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Tampa City Council Gives Initial Approval to Proposed Citywide Juvenile Curfew



Tampa City Council Gives Initial Approval to Proposed Citywide Juvenile Curfew

TAMPA, Fla.— The first reading of a proposed citywide juvenile curfew has received approval from the Tampa City Council.

The mayor and business owners are concerned about the perception of a mass shooting in Ybor City, and they want to restore a sense of safety to the historic district.

In November, the Tampa City Council explored the option of closing businesses in Ybor at 1:00 a.m., but faced strong opposition from business owners.

Closing businesses has been ruled out. However, last month, Tampa City Attorney Andrea Zelman introduced a different idea.

“The one exception to that is that Florida statutes expressly allow for a juvenile curfew,” she said.

On the agenda for Thursday is a proposal for a citywide juvenile curfew. Bar owners stated that the issues are not occurring within their establishments.

The curfew would apply to individuals under 16 years old.

From Sunday to Thursday, these minors would be prohibited from being in public places in Tampa between 11 p.m. and 5 a.m.

On weekends, the curfew would start just after midnight and extend through 6 a.m. Any child under 16 who has been suspended or expelled from school would face stricter restrictions, including not being allowed to remain in a public place, establishment, or within 1,000 feet of a school from 9 a.m. to 2 p.m. during any school day.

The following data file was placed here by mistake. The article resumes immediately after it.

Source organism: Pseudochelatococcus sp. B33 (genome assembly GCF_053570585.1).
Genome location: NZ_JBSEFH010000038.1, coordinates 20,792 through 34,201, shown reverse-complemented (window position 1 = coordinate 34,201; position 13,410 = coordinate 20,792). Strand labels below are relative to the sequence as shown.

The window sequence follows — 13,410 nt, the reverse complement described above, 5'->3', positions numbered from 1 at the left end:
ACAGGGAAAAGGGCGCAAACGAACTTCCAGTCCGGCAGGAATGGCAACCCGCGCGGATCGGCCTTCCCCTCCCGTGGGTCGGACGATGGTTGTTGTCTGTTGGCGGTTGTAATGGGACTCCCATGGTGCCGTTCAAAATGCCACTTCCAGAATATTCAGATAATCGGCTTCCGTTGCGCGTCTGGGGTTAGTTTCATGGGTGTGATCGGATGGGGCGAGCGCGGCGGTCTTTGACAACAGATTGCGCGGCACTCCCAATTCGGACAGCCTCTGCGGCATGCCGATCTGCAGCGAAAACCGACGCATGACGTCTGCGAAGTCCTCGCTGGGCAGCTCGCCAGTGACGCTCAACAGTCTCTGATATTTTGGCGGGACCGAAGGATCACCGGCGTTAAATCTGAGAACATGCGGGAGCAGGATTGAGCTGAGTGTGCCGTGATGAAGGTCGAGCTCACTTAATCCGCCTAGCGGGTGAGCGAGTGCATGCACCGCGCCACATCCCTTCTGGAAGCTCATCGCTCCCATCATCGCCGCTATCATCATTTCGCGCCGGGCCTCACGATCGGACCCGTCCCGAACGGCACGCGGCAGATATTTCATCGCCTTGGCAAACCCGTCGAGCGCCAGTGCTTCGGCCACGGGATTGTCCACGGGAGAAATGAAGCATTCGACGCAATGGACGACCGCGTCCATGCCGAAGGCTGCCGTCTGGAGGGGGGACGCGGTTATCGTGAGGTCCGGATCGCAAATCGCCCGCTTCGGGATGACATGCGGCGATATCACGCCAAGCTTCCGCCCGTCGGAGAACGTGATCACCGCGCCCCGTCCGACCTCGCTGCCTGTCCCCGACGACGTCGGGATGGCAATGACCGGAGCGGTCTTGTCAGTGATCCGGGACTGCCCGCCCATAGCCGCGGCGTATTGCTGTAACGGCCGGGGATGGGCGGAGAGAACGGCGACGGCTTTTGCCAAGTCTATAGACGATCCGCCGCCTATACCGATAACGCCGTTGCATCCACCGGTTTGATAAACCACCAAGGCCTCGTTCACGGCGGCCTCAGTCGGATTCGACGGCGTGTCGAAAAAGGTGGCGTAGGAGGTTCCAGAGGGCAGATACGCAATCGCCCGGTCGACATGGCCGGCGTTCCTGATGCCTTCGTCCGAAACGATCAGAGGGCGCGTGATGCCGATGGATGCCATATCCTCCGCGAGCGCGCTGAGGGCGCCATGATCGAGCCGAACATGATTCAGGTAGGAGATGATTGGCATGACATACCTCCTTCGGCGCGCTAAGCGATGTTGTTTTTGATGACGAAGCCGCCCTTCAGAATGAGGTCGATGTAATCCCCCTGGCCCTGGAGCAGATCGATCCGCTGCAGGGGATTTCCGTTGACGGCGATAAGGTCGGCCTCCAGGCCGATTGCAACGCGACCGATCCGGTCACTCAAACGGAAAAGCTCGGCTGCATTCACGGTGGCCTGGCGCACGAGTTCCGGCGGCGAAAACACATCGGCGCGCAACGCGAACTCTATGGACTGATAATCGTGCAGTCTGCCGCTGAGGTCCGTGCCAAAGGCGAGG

Violating the curfew would result in a written warning for the first offense and a $50 fine for each subsequent violation.

The curfew does not apply to a child who is:

  1. Accompanied by their parent or another adult authorized by the parent to have custody.
  2. Involved in an emergency or engaged, with parent permission, in an emergency errand.
  3. Attending or traveling directly to or from an activity that involves the exercise of rights protected under the First Amendment of the United States Constitution.
  4. Going directly to or returning directly from lawful employment or in connection with a business, trade, profession, or occupation in which the minor is lawfully engaged.
  5. Returning directly home from a school-sponsored function, religious function, or a function sponsored by a civic organization.
  6. On the property or sidewalk of the place where the minor resides or on the property or sidewalk of an adult next-door neighbor with that neighbor’s permission.
  7. Engaged in interstate or bona fide intrastate travel with the consent of the minor’s parent.
  8. Attending an organized event held at and sponsored by a theme park or entertainment complex as defined in Florida Statutes s. 509.013(9).

The full ordinance can be found below.


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